CERTAIN FLAVORS, sights, and sensations unmistakably mark the arrival of autumn for all of us: a nip on the edge of the air, the incline of the sun’s evening angles, a thick-skinned winter squash at the market. For Kevin Gibson, chef at the SE Hawthorne Boulevard restaurant Evoe, it’s the appearance of sweet, fragrant, bright-orange persimmons.

Both main varieties of persimmon can be found overflowing from our Pacific Northwest backyards. The heart-shaped hachiyas start out with a puckering dose of astringency and are ready to eat only when they soften to a delicious, aromatic, nearly pre-compost mush. The fuyus, in contrast, can be eaten while they still have some firmness, like a cross between a plum and an apple.

Gibson puts both to elegant use at Evoe, a casual eatery that highlights his simple, European-influenced approach to seasonal cooking. He uses hachiyas to make moist, nearly pudding-like cakes, and even sneaks dried persimmons into lamb-based meatballs. When he gets a fuyu, however, he barely does anything at all. “Just make sure that they’re ripe,” he laughs. “I like the color, the shine, the taste—everything.”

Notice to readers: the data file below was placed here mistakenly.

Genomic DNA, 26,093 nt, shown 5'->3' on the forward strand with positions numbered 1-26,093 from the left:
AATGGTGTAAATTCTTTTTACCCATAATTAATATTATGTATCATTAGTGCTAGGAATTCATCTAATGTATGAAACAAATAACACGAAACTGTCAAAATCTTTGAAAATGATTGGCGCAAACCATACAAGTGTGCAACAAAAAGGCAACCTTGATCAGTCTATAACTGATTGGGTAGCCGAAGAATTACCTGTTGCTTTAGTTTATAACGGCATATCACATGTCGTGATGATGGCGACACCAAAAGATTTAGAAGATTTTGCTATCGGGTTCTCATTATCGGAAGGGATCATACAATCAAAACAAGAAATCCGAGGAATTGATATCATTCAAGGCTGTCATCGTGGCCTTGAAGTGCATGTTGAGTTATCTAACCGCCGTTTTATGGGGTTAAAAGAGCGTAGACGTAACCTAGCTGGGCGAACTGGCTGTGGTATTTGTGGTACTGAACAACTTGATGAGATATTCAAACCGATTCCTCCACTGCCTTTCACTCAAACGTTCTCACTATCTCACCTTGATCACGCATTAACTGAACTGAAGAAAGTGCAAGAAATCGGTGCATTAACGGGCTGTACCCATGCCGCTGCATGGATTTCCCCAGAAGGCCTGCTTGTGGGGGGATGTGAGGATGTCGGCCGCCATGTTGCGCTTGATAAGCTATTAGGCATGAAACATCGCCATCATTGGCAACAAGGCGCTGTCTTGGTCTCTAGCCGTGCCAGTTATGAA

In one of his favorite preparations, Gibson pairs peeled and quartered fuyus with a spice-dusted duck breast. “There’s a slight spice back note to the persimmon, so the spice rub matches,” he says. “And they’re tart enough that they cut through the richness of the duck.” It’s an ideal meal for a dinner party, uncomplicated, impressive—and best of all, you can relax with your guests while the duck rests, taking the time to celebrate the changing of the season.

 

Kevin Gibson’s Duck Breast with Persimmons
Serves 2

2 tsp whole coriander seed
½ Cinnamon stick
1 tsp black peppercorns
½ tsp salt
1 magret duck breast
2 ripe fuyu persimmons
2 handfuls arugula, dressed ?with a simple vinaigrette

(1) GRIND together coriander, cinnamon, and peppercorns, and mix with salt. (2) SCORE skin of the duck breast, and rub in the spice mixture. (3) REFRIGERATE duck breast for a few hours to allow the spices to permeate—allow to come to room temperature before cooking. (4) HEAT a dry sauté pan over a low flame, place the duck breast within, skin side down, and cook gently until the color just begins to change above the skin and the meat has the beginnings of structure but hasn’t quite become firm, about 10 minutes. (The goal is to crisp the skin but keep the top rare.) (5) SPOON off the excess as fat renders out. (6) TURN meat over and cook for just 30 seconds on the flip side. (7) REMOVE from heat, and let rest for 5 minutes. (8) PEEL the persimmons, removing cores, and cut into wedges while the duck rests. (9) SLICE duck thinly and sprinkle with coarse salt on the cut surface. (10) PLATE duck with the persimmons over a bed of arugula.